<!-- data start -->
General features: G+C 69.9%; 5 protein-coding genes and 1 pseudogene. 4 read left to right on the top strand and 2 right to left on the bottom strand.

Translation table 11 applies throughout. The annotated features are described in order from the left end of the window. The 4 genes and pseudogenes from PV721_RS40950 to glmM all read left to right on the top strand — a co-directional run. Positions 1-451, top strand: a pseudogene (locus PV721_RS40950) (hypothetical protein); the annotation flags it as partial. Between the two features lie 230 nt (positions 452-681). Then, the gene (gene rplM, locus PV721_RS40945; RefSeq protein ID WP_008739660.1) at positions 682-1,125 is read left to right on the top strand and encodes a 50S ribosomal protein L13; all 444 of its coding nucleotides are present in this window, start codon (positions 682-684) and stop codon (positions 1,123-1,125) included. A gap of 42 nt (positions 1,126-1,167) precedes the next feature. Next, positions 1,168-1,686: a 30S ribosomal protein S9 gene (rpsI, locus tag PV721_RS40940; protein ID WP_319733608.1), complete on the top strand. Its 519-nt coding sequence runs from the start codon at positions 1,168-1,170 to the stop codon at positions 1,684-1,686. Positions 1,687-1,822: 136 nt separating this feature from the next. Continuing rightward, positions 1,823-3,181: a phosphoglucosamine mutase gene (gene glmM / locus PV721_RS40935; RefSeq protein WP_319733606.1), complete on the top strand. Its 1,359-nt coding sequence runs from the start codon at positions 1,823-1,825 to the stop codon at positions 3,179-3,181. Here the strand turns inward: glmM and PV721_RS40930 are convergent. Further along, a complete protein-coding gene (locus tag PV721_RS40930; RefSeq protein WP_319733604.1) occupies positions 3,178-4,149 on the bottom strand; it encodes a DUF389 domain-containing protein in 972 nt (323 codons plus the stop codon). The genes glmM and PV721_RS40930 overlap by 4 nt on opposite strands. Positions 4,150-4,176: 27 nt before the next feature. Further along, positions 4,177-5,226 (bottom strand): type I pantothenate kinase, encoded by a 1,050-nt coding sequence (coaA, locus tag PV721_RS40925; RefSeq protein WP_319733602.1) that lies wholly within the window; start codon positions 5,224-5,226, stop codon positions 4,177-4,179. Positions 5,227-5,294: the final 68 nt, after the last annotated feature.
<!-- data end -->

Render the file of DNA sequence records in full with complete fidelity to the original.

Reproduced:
General features: G+C 69.9%; 5 protein-coding genes and 1 pseudogene. 4 read left to right on the top strand and 2 right to left on the bottom strand.

Translation table 11 applies throughout. The annotated features are described in order from the left end of the window. The 4 genes and pseudogenes from PV721_RS40950 to glmM all read left to right on the top strand — a co-directional run. Positions 1-451, top strand: a pseudogene (locus PV721_RS40950) (hypothetical protein); the annotation flags it as partial. Between the two features lie 230 nt (positions 452-681). Then, the gene (gene rplM, locus PV721_RS40945; RefSeq protein ID WP_008739660.1) at positions 682-1,125 is read left to right on the top strand and encodes a 50S ribosomal protein L13; all 444 of its coding nucleotides are present in this window, start codon (positions 682-684) and stop codon (positions 1,123-1,125) included. A gap of 42 nt (positions 1,126-1,167) precedes the next feature. Next, positions 1,168-1,686: a 30S ribosomal protein S9 gene (rpsI, locus tag PV721_RS40940; protein ID WP_319733608.1), complete on the top strand. Its 519-nt coding sequence runs from the start codon at positions 1,168-1,170 to the stop codon at positions 1,684-1,686. Positions 1,687-1,822: 136 nt separating this feature from the next. Continuing rightward, positions 1,823-3,181: a phosphoglucosamine mutase gene (gene glmM / locus PV721_RS40935; RefSeq protein WP_319733606.1), complete on the top strand. Its 1,359-nt coding sequence runs from the start codon at positions 1,823-1,825 to the stop codon at positions 3,179-3,181. Here the strand turns inward: glmM and PV721_RS40930 are convergent. Further along, a complete protein-coding gene (locus tag PV721_RS40930; RefSeq protein WP_319733604.1) occupies positions 3,178-4,149 on the bottom strand; it encodes a DUF389 domain-containing protein in 972 nt (323 codons plus the stop codon). The genes glmM and PV721_RS40930 overlap by 4 nt on opposite strands. Positions 4,150-4,176: 27 nt before the next feature. Further along, positions 4,177-5,226 (bottom strand): type I pantothenate kinase, encoded by a 1,050-nt coding sequence (coaA, locus tag PV721_RS40925; RefSeq protein WP_319733602.1) that lies wholly within the window; start codon positions 5,224-5,226, stop codon positions 4,177-4,179. Positions 5,227-5,294: the final 68 nt, after the last annotated feature.